Childcare is more than just taking care of the child—you need to take care of yourself, too. At Point Performance, we have our share of parents coming through our doors from back injuries. The causes range from pregnancy to carrying a child in the Baby Bjorn or Ergo incorrectly, or from lifting the child and pulling a back muscle. And it’s not just limited to the parents—nannies, grandparents, preschool teachers, daycare employees are all susceptible to back injuries. Anyone who’s lifting a child needs to keep in mind that it’s just like carrying a heavy box or laundry basket, except it wriggles and grows heavier with age.
Here are some good tips for how to carry a child in different situations.
How to lift a child
Face your child and squat down. Hold onto your child and keep him or her close to your body, rather than extending your arms out straight. Stand up straight by using your thigh muscles, rather than your back. If you can, hold onto a wall or furniture to help lift yourself up. Resist the urge to twist your body, even if your child is.
How to carry a carseat
Carseats are heavy and awkward to carry. If possible, get a carseat stroller where you can place the carseat into a frame and push it around, rather than carry it. However, if you don’t have one with you, or have to climb stairs and can’t take a carseat stroller, make sure you try this method when carrying the seat. Rather than holding it like a purse on your arm, as many people do, you should carry it as demonstrated in this video for a smarter, more supported method.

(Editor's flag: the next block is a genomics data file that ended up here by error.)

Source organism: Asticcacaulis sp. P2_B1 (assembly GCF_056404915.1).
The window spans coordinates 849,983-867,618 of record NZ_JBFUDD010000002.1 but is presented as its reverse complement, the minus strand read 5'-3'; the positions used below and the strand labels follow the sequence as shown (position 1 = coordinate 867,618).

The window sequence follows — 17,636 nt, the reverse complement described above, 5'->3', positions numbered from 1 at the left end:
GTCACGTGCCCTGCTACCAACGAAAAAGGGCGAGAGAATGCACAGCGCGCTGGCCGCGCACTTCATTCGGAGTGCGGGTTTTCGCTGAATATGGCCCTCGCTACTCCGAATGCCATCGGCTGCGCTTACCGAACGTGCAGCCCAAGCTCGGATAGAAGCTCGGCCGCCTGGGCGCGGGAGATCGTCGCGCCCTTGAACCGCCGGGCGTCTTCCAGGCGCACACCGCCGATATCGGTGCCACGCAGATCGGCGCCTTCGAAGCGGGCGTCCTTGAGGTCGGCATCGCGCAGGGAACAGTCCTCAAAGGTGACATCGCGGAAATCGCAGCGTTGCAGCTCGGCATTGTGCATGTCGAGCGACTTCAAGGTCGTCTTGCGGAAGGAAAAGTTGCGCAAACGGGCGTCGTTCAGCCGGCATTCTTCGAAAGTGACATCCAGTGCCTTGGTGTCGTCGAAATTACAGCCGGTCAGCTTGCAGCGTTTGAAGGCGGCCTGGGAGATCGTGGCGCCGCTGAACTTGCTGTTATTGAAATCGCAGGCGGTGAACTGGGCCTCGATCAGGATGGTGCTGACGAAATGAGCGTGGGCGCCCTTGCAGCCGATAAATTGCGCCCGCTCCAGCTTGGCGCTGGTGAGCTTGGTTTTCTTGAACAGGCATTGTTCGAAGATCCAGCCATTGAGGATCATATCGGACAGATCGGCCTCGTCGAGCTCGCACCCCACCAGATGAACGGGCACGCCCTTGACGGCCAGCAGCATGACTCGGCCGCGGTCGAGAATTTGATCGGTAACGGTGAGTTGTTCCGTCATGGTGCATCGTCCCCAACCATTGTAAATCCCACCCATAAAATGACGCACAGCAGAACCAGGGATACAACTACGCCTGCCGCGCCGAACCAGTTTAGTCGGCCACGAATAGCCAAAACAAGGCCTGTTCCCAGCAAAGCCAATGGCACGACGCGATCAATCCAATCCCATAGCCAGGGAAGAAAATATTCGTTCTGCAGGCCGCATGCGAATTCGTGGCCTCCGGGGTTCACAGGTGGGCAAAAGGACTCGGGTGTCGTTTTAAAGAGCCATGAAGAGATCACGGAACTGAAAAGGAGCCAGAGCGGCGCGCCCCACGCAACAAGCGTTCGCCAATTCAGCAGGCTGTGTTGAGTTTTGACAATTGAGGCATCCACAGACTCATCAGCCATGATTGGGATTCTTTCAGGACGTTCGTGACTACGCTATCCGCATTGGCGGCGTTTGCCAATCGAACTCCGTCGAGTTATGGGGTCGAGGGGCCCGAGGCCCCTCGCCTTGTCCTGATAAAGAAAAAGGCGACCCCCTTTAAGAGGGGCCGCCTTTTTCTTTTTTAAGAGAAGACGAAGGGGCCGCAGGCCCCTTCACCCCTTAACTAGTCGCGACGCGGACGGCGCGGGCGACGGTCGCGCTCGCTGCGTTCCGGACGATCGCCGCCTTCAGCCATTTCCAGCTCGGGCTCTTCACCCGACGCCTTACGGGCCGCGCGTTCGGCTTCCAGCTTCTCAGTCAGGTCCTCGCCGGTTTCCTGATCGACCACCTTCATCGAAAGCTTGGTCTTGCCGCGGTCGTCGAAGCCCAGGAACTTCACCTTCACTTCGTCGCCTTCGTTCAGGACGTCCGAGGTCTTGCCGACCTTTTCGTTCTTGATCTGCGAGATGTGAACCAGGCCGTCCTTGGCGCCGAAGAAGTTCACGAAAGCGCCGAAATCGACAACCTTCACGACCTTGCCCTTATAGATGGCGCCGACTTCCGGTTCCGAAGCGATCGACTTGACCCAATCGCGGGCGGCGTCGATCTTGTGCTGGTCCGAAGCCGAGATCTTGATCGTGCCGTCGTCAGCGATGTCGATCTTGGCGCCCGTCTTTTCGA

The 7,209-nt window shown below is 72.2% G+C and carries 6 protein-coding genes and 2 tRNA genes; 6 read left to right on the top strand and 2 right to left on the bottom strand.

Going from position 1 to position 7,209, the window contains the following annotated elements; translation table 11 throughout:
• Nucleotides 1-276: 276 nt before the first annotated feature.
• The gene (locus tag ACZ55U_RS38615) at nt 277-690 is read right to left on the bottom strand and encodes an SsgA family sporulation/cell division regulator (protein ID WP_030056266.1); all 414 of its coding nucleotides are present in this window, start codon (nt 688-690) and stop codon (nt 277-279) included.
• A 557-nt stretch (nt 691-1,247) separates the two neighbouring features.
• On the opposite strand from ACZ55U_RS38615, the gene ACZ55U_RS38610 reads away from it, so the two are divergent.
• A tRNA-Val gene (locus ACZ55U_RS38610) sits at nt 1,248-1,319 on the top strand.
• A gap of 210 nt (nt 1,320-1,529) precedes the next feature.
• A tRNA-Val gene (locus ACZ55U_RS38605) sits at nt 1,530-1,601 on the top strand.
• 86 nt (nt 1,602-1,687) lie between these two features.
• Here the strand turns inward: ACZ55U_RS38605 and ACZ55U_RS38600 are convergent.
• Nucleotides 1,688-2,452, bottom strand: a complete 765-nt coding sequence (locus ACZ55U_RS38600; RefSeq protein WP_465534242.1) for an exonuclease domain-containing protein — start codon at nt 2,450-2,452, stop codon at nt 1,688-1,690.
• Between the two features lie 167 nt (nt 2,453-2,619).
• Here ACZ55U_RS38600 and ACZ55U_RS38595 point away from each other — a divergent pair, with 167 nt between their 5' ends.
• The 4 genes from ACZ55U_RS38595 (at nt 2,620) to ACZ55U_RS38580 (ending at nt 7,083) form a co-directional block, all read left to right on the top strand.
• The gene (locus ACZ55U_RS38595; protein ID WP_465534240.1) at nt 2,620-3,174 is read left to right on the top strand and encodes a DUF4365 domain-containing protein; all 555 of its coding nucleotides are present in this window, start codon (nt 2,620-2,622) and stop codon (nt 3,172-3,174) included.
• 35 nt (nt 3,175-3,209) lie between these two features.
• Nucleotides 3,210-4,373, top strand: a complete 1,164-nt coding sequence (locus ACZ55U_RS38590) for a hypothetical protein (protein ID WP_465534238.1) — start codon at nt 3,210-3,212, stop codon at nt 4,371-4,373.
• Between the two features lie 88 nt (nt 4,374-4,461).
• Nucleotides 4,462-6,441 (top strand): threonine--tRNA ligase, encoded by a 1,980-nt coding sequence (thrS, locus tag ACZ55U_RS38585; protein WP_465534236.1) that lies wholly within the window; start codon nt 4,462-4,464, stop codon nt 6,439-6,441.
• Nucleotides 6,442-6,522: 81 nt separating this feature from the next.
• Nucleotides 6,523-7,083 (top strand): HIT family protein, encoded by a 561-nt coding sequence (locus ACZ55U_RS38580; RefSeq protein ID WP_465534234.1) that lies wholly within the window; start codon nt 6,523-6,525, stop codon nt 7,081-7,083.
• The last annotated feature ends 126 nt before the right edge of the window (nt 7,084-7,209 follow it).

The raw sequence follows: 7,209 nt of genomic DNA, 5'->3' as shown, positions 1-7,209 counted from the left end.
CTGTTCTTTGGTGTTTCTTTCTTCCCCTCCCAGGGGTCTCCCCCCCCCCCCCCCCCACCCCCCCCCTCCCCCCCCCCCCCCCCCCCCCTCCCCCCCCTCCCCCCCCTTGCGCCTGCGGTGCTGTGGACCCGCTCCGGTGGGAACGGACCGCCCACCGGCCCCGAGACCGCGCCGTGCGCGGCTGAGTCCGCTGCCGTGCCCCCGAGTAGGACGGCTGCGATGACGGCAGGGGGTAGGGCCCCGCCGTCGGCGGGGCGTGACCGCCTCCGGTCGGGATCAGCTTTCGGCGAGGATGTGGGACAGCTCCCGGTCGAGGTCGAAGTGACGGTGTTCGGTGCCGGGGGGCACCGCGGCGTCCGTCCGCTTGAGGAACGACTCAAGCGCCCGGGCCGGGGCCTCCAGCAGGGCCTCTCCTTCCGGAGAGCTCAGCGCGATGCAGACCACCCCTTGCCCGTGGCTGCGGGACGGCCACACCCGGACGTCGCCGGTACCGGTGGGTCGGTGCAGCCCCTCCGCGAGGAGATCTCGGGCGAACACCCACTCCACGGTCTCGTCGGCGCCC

How to wear your baby in a baby carrier
The baby carrier is great when you need to be mobile and sans stroller or carseat. On the other hand, if it’s not worn correctly, those 10 or more pounds can start to really pull on your body and strain muscles. Parents have complained about neck, shoulder, and back pain from carrying their babies.
First, check that you even have the right size baby carrier for your baby. What worked well for a newborn may no longer work for a six-month old. Make sure you know how to strap your child in correctly by practicing with a doll and reading the instruction manual correctly. Then, make sure the weight is distributed evenly along your body. The baby should be worn higher up and should not feel like you’re being dragged down. By a certain weight, babies should be positioned differently in the carrier, and switched to being carried on your back rather than on your front.
Why you shouldn’t swing your child in your arms
Hearing your child laugh when you toss them in the air is heart-melting, until you either 1) throw out your back from tossing and catching a 10+ pound weight, or 2) drop your child. The same thing when you and another grown-up swing your child by the arms between you—you can easily pull a shoulder or back muscle, and you can also dislocate your child’s arm. There are a lot of ways to safely play with your child that isn’t risky to either of you, and will still elicit giggles and laughs.
Stay tuned for more child care tips that also save your back!